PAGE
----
The number of elephants poached in the last year is one elephant being killed every 15 minutes.
That is shocking and for what? Another trinket, another carving?
Everyone should dispel the myths that ivory jewelry and carvings are made from tusks that have fallen off the elephant or from elephants that have died of natural causes. This is simply not true.
Elephants are being hunted and killed for their tusks.
The only way to stop the slaughter is to cut the demand. We are all consumers so we can all make a difference.
So help spread the message: saying NO to ivory will save the elephants.
JACKIE CHANJackie Chan Actor, Humanitarian
The World Wildlife War is acknowledged by few and fought by fewer. While money pours into humanitarian causes, conservationists struggle to preserve wildlife. I call it a Wildlife War because across the world, criminal syndicates using military precision, poach with swift, calculated ferocity. Using automatic weapons and night vision equipment, well-trained units strike animals while they fulfill the most primary desire of any creature – to live. As game rangers track fading footprints from the scene of a crime, the lives they bravely try to defend with their own are already being traded on the other side of the world. Rhinos, elephants, and tigers are iconic species that the International Anti-Poaching Foundation fights to protect. They are high-target species whose very struggle for survival represents that of Mother Nature herself – these are the animals that GAMBLING ON EXTINCTION will be shining the spotlight on. We need your help to defend the defenseless.Damien Mander Founder & CEO, International Anti-Poaching Foundation (IAPF)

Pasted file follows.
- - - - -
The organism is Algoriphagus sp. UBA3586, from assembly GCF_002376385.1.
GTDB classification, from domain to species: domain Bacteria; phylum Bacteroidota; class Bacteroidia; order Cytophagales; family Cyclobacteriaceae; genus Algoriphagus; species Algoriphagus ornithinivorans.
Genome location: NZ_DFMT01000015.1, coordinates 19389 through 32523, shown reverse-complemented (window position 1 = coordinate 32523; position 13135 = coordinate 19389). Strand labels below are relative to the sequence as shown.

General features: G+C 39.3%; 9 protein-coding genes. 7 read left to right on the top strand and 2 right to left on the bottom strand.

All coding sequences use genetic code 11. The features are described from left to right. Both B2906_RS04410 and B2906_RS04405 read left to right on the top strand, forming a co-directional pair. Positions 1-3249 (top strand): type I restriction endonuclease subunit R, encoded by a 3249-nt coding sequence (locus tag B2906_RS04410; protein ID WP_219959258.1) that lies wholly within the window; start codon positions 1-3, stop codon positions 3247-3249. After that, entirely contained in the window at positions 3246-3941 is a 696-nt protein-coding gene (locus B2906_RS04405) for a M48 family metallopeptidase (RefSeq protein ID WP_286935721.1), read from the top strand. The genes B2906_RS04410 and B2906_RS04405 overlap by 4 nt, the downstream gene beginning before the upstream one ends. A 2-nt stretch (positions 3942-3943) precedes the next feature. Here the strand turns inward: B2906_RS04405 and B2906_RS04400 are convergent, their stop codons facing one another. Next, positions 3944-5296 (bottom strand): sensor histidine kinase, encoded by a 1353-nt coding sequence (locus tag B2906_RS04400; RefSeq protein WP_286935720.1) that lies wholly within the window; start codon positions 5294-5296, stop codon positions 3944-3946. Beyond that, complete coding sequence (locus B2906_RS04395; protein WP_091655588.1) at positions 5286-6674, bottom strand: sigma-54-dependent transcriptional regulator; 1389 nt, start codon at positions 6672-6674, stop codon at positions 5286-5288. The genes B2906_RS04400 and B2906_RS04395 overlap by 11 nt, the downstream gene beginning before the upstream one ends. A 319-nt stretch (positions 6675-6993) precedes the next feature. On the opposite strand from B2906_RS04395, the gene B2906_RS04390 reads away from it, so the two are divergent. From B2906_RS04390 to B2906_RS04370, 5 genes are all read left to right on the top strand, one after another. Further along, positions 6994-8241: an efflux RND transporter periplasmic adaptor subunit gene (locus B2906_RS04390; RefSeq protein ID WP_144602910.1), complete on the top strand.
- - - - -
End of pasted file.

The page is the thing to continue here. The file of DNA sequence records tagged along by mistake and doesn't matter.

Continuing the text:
When my friends Bill Spahic and Anne Pick approached me for support of their new film project GAMBLING ON EXTINCTION I looked up at the unicorn and thought "What if the elephant, rhino and tiger became extinct from the wild because of ever increasing poaching?" Would someone in the future be reduced to having a small statue/figurine of those majestic creatures in their study as a remembrance of creatures lost forever. What a sad day that would be! So I offer my full support for the GAMBLING ON EXTINCTION film trying to do its part to keep those incredible creatures alive and with us. I urge all my friends and colleagues to do what ever they can to keep those creatures from becoming mythical like my unicorn.Gordon Pinsent Actor